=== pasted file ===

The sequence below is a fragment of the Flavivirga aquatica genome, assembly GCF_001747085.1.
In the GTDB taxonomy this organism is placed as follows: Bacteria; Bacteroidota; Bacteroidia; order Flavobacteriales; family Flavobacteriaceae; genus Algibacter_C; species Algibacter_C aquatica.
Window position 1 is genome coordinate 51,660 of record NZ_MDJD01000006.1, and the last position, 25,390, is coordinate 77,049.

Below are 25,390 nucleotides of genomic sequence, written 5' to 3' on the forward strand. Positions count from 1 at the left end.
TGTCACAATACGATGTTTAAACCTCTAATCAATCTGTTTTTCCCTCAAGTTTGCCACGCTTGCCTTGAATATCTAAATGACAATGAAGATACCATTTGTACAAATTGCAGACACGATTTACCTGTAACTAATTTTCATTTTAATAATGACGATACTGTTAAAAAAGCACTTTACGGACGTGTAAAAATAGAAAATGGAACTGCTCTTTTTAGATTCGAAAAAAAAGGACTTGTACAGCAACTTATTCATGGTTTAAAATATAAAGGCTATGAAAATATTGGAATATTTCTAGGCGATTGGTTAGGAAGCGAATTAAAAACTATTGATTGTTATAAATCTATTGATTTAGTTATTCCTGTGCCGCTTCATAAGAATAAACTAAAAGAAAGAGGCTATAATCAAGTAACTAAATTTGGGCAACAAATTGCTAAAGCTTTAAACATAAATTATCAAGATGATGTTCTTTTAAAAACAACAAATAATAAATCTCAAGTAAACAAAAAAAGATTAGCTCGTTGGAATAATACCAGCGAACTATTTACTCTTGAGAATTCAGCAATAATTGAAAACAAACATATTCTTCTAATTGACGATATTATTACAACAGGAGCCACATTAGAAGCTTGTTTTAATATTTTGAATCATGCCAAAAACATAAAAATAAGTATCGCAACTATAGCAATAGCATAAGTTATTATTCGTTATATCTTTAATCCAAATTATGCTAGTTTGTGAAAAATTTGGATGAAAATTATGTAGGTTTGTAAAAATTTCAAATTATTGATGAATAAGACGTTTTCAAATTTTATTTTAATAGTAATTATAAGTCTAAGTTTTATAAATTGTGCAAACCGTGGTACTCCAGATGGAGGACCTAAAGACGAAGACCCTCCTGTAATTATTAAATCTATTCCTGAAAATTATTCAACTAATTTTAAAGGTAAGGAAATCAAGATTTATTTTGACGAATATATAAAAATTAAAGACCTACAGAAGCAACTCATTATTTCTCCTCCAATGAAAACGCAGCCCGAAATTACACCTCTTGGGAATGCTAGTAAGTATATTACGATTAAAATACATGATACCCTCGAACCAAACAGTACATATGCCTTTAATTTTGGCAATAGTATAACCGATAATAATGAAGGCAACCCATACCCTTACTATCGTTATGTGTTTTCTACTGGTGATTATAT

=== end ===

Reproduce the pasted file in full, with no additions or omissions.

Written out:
The sequence below is a fragment of the Flavivirga aquatica genome, assembly GCF_001747085.1.
In the GTDB taxonomy this organism is placed as follows: Bacteria; Bacteroidota; Bacteroidia; order Flavobacteriales; family Flavobacteriaceae; genus Algibacter_C; species Algibacter_C aquatica.
Window position 1 is genome coordinate 51,660 of record NZ_MDJD01000006.1, and the last position, 25,390, is coordinate 77,049.

Below are 25,390 nucleotides of genomic sequence, written 5' to 3' on the forward strand. Positions count from 1 at the left end.
TGTCACAATACGATGTTTAAACCTCTAATCAATCTGTTTTTCCCTCAAGTTTGCCACGCTTGCCTTGAATATCTAAATGACAATGAAGATACCATTTGTACAAATTGCAGACACGATTTACCTGTAACTAATTTTCATTTTAATAATGACGATACTGTTAAAAAAGCACTTTACGGACGTGTAAAAATAGAAAATGGAACTGCTCTTTTTAGATTCGAAAAAAAAGGACTTGTACAGCAACTTATTCATGGTTTAAAATATAAAGGCTATGAAAATATTGGAATATTTCTAGGCGATTGGTTAGGAAGCGAATTAAAAACTATTGATTGTTATAAATCTATTGATTTAGTTATTCCTGTGCCGCTTCATAAGAATAAACTAAAAGAAAGAGGCTATAATCAAGTAACTAAATTTGGGCAACAAATTGCTAAAGCTTTAAACATAAATTATCAAGATGATGTTCTTTTAAAAACAACAAATAATAAATCTCAAGTAAACAAAAAAAGATTAGCTCGTTGGAATAATACCAGCGAACTATTTACTCTTGAGAATTCAGCAATAATTGAAAACAAACATATTCTTCTAATTGACGATATTATTACAACAGGAGCCACATTAGAAGCTTGTTTTAATATTTTGAATCATGCCAAAAACATAAAAATAAGTATCGCAACTATAGCAATAGCATAAGTTATTATTCGTTATATCTTTAATCCAAATTATGCTAGTTTGTGAAAAATTTGGATGAAAATTATGTAGGTTTGTAAAAATTTCAAATTATTGATGAATAAGACGTTTTCAAATTTTATTTTAATAGTAATTATAAGTCTAAGTTTTATAAATTGTGCAAACCGTGGTACTCCAGATGGAGGACCTAAAGACGAAGACCCTCCTGTAATTATTAAATCTATTCCTGAAAATTATTCAACTAATTTTAAAGGTAAGGAAATCAAGATTTATTTTGACGAATATATAAAAATTAAAGACCTACAGAAGCAACTCATTATTTCTCCTCCAATGAAAACGCAGCCCGAAATTACACCTCTTGGGAATGCTAGTAAGTATATTACGATTAAAATACATGATACCCTCGAACCAAACAGTACATATGCCTTTAATTTTGGCAATAGTATAACCGATAATAATGAAGGCAACCCATACCCTTACTATCGTTATGTGTTTTCTACTGGTGATTATAT